Scientists at the Donald Danforth Plant Science Center are all aflurry this week over the new toy that just got delivered. Sorry, it's a tool that will advance our understanding of the plant world and affect agriculture and biofuel production and etc., etc., etc., that just happens to come in the form of a robot.
But we must point out that test tubes are also tools and nobody gathers around to marvel over them when a new shipment gets delivered or starts a contest, open to the public, to give those adorable little vessels names. As far as we know.
The new robot is state-of-the-art in terms of technology, but slightly retro in terms of form: It bears more of a resemblance to the maternal, utilitarian Rosie the Robot from The Jetsons than the sleek and streamlined EVE from WALL*E. Which is entirely appropriate, since this sucker was made to work its plastic ass off.
The lucky recipient is Todd Mockler, leader of a lab in the Danforth Center that studies plant genetics. Mockler is a nice guy, though; he's planning to share his new toy.
Mockler's lab studies plant genetics, specifically how different genes respond to changes in the environment. The idea is that one day they can use that knowledge to breed drought-resistant corn, say, or algae that can withstand excessive cold and be used for biofuel.
It's a noble goal. The only problem is, there are between 30,000 and 60,000 genes in most plant genomes, and there's no map. And there's another factor: proteins called transcription factors which bind to DNA and determine which genes get turned off and on. Mockler calculates there are about 60 million combinations of transcription factors and genes in any given plant.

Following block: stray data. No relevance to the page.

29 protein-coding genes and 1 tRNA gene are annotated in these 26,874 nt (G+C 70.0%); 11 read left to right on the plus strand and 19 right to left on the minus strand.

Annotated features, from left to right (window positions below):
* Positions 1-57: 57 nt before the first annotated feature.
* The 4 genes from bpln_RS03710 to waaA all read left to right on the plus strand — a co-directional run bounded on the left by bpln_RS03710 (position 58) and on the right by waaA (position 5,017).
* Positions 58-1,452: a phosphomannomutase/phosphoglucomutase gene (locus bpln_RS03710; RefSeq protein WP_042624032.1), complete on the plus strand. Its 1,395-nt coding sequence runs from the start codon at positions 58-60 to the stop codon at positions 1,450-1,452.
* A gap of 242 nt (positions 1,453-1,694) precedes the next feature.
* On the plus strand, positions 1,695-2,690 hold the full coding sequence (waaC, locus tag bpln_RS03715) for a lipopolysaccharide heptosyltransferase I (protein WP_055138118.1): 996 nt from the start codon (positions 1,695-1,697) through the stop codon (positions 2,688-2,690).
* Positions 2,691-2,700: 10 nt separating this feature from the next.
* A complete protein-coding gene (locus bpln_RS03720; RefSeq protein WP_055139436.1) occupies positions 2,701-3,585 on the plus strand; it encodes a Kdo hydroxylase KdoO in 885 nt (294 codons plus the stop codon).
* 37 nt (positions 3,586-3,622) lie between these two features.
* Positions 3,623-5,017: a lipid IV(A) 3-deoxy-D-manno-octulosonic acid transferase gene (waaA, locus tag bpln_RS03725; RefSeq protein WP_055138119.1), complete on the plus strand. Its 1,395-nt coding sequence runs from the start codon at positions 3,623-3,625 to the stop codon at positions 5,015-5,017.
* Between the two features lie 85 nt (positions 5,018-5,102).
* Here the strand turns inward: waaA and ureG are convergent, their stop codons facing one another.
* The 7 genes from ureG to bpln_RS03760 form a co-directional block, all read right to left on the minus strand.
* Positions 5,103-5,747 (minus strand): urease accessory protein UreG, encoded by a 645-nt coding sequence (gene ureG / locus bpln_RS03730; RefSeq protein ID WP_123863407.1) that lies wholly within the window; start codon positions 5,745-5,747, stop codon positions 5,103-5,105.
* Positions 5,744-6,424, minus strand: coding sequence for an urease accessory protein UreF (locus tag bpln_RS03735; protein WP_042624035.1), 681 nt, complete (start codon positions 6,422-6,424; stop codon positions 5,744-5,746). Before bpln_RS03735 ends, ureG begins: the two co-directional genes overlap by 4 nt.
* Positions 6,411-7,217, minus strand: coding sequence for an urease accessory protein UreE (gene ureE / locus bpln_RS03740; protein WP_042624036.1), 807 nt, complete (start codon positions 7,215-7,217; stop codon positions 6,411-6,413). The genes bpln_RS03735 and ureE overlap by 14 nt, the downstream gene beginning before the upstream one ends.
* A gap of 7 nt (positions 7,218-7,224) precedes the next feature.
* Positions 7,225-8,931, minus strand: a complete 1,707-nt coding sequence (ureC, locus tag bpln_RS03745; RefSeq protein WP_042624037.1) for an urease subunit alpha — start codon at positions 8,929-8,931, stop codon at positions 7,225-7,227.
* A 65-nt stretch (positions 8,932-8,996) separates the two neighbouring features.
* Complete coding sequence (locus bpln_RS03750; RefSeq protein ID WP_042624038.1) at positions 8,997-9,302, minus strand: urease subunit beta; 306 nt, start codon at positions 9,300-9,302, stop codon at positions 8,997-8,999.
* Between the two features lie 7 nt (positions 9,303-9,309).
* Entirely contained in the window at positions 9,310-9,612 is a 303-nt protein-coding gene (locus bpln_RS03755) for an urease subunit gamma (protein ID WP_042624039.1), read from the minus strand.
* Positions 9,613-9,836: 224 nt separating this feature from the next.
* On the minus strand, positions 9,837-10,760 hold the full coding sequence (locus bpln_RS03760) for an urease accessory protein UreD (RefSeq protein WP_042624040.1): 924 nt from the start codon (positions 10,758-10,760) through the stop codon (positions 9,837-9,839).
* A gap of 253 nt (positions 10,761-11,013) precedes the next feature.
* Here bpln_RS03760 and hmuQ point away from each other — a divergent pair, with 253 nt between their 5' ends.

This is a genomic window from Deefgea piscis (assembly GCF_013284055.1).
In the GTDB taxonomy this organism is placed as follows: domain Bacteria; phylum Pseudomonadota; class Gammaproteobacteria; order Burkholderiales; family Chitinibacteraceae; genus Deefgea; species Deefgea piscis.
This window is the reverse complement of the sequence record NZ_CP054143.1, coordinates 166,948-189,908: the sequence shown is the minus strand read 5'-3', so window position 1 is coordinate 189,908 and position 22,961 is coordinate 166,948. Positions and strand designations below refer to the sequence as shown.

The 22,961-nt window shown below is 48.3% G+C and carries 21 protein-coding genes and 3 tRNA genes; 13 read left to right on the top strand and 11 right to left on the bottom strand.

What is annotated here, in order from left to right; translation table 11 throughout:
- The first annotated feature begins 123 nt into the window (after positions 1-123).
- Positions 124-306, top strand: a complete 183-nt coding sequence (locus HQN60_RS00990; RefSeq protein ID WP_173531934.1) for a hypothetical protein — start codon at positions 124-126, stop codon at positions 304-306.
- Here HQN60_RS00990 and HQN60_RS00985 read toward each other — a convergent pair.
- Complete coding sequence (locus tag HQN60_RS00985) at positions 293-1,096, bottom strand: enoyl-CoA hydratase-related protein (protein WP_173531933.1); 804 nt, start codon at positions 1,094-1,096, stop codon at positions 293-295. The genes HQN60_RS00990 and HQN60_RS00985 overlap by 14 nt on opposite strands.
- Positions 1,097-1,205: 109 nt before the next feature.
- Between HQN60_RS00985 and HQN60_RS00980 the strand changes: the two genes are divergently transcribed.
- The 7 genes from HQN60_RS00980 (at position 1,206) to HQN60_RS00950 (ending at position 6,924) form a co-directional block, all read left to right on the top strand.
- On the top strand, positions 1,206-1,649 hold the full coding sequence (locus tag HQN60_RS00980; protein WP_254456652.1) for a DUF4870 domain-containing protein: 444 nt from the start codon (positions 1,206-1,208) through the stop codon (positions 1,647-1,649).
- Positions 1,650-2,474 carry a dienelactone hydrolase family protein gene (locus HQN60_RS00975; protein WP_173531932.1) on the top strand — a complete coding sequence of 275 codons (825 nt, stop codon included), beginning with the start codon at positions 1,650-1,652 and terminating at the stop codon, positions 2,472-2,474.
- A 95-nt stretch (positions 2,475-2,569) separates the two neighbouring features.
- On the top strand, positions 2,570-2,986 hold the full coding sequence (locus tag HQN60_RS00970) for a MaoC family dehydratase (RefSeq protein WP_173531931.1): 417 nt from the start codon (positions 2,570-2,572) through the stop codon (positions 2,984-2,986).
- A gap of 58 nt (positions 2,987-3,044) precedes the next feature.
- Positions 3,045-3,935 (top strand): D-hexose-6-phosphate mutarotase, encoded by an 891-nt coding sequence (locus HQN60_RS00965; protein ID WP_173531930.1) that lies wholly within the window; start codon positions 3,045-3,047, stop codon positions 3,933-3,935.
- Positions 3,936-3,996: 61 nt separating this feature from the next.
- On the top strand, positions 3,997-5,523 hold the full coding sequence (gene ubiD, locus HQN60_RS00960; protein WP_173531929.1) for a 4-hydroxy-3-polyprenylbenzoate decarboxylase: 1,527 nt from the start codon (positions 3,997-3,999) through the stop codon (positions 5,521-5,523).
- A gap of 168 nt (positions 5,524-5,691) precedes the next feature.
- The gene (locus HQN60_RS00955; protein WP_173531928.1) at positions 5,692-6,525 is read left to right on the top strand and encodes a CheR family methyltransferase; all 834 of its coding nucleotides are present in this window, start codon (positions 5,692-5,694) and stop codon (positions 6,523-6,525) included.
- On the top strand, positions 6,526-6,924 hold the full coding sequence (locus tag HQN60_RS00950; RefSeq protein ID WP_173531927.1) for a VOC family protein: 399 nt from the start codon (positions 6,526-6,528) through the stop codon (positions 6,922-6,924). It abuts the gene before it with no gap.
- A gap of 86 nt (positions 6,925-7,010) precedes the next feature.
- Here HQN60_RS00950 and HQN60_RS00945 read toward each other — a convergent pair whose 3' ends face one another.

In order to figure out which transcription factors affect which genes and what, exactly, they do, scientists actually have to bind the transcription factors to the genes in the lab, a common scientific practice known as "let's see what this does." It is, unfortunately, a painstaking (and, frankly, tedious) process involving test tubes, pipettes, incubators and centrifuges, and just imagine doing it 60 million times.
Enter the robot, which will do all that scut work 24 hours a day, seven days a week, requiring nothing besides a kindly human technician to give it more pipettes and push a button every now and again. It's immune to fatigue and daydreaming and stupid errors that will screw up the science and it can run three experiments simultaneously.
"It's brute force science," says Mockler. "We'll be far more productive with a far lower error rate. This will accelerate discoveries. In a year, we'll know more than is known to date."
With the help of the robot, Mockler hopes to create a map of the plant genome, similar to the Human Genome Project. He's starting with brachypodium, a type of grass commonly used in the plant science world as a "model species" the way fruit flies are used in animal science, because they're small, have a short life cycle, are easy to work with and, most importantly, have a lot of genes in common with other plants, namely cereals and grains used for biofuels.
The robot was custom-designed by the Canadian firm Thermo Fisher Scientific. Engineers from Thermo came down to St. Louis to unpack and set up the robot and make sure it works perfectly. Such service -- not to mention the robot itself -- does not come without a price, in this case, just shy of $1 million, contributed by the Danforth Center and grants from the Department of Energy. Mockler knows of just two other similar robots in plant science labs in the U.S., both in California.
The robot will start work next week. There's been talk of training it to wave at visitors to the lab, but Mockler doubts this will happen. Still, he's very pleased with his new toy.
"One of the best things about being a scientist," he says, "is that it's a job that's more like a hobby."
After the jump, a video of the robot practicing for its new job.
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